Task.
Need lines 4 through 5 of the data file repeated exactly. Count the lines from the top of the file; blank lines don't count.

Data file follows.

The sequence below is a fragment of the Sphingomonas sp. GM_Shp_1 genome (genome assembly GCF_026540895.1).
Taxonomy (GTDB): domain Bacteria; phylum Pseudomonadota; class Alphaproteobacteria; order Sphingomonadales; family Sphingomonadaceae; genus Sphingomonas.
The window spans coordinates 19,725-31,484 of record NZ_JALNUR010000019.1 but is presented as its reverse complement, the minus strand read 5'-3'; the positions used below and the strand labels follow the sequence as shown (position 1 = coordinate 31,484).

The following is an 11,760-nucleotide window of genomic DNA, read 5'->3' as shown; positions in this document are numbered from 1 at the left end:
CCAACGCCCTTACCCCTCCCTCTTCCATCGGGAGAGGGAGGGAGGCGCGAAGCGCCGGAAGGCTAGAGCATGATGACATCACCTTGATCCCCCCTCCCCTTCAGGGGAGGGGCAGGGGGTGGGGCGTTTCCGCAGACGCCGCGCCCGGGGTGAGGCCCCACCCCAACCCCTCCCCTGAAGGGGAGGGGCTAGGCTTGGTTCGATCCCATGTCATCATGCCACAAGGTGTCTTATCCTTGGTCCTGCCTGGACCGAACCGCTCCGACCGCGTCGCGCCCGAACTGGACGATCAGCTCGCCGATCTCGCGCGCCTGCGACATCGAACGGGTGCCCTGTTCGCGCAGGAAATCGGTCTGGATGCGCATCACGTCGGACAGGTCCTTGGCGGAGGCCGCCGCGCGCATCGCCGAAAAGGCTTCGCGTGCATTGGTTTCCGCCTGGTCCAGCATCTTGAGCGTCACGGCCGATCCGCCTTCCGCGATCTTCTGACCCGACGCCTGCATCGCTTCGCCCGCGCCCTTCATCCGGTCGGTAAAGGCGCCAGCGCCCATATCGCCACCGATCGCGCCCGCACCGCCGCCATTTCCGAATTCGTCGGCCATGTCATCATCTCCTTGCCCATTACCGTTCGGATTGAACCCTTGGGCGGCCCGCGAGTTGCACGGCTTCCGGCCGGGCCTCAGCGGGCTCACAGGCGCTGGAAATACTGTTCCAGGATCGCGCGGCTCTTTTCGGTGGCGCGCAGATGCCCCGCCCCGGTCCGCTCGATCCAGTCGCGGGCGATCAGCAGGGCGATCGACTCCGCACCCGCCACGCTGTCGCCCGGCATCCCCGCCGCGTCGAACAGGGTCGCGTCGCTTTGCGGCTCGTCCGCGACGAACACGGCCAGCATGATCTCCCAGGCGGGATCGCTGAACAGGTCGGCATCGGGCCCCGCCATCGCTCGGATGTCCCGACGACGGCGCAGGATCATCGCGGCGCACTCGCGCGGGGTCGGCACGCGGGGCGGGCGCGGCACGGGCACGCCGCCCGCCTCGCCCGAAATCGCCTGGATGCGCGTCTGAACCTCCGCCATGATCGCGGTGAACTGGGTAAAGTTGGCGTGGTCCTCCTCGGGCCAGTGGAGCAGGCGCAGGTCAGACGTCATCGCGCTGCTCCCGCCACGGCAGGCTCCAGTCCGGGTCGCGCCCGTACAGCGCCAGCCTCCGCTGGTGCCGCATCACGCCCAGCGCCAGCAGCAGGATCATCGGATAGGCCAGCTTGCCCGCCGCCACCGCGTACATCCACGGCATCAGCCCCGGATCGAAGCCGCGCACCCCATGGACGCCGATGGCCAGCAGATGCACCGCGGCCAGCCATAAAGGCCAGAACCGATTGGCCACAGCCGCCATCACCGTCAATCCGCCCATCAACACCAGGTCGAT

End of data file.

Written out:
The following is an 11,760-nucleotide window of genomic DNA, read 5'->3' as shown; positions in this document are numbered from 1 at the left end:
CCAACGCCCTTACCCCTCCCTCTTCCATCGGGAGAGGGAGGGAGGCGCGAAGCGCCGGAAGGCTAGAGCATGATGACATCACCTTGATCCCCCCTCCCCTTCAGGGGAGGGGCAGGGGGTGGGGCGTTTCCGCAGACGCCGCGCCCGGGGTGAGGCCCCACCCCAACCCCTCCCCTGAAGGGGAGGGGCTAGGCTTGGTTCGATCCCATGTCATCATGCCACAAGGTGTCTTATCCTTGGTCCTGCCTGGACCGAACCGCTCCGACCGCGTCGCGCCCGAACTGGACGATCAGCTCGCCGATCTCGCGCGCCTGCGACATCGAACGGGTGCCCTGTTCGCGCAGGAAATCGGTCTGGATGCGCATCACGTCGGACAGGTCCTTGGCGGAGGCCGCCGCGCGCATCGCCGAAAAGGCTTCGCGTGCATTGGTTTCCGCCTGGTCCAGCATCTTGAGCGTCACGGCCGATCCGCCTTCCGCGATCTTCTGACCCGACGCCTGCATCGCTTCGCCCGCGCCCTTCATCCGGTCGGTAAAGGCGCCAGCGCCCATATCGCCACCGATCGCGCCCGCACCGCCGCCATTTCCGAATTCGTCGGCCATGTCATCATCTCCTTGCCCATTACCGTTCGGATTGAACCCTTGGGCGGCCCGCGAGTTGCACGGCTTCCGGCCGGGCCTCAGCGGGCTCACAGGCGCTGGAAATACTGTTCCAGGATCGCGCGGCTCTTTTCGGTGGCGCGCAGATGCCCCGCCCCGGTCCGCTCGATCCAGTCGCGGGCGATCAGCAGGGCGATCGACTCCGCACCCGCCACGCTGTCGCCCGGCATCCCCGCCGCGTCGAACAGGGTCGCGTCGCTTTGCGGCTCGTCCGCGACGAACACGGCCAGCATGATCTCCCAGGCGGGATCGCTGAACAGGTCGGCATCGGGCCCCGCCATCGCTCGGATGTCCCGACGACGGCGCAGGATCATCGCGGCGCACTCGCGCGGGGTCGGCACGCGGGGCGGGCGCGGCACGGGCACGCCGCCCGCCTCGCCCGAAATCGCCTGGATGCGCGTCTGAACCTCCGCCATGATCGCGGTGAACTGGGTAAAGTTGGCGTGGTCCTCCTCGGGCCAGTGGAGCAGGCGCAGGTCAGACGTCATCGCGCTGCTCCCGCCACGGCAGGCTCCAGTCCGGGTCGCGCCCGTACAGCGCCAGCCTCCGCTGGTGCCGCATCACGCCCAGCGCCAGCAGCAGGATCATCGGATAGGCCAGCTTGCCCGCCGCCACCGCGTACATCCACGGCATCAGCCCCGGATCGAAGCCGCGCACCCCATGGACGCCGATGGCCAGCAGATGCACCGCGGCCAGCCATAAAGGCCAGAACCGATTGGCCACAGCCGCCATCACCGTCAATCCGCCCATCAACACCAGGTCGAT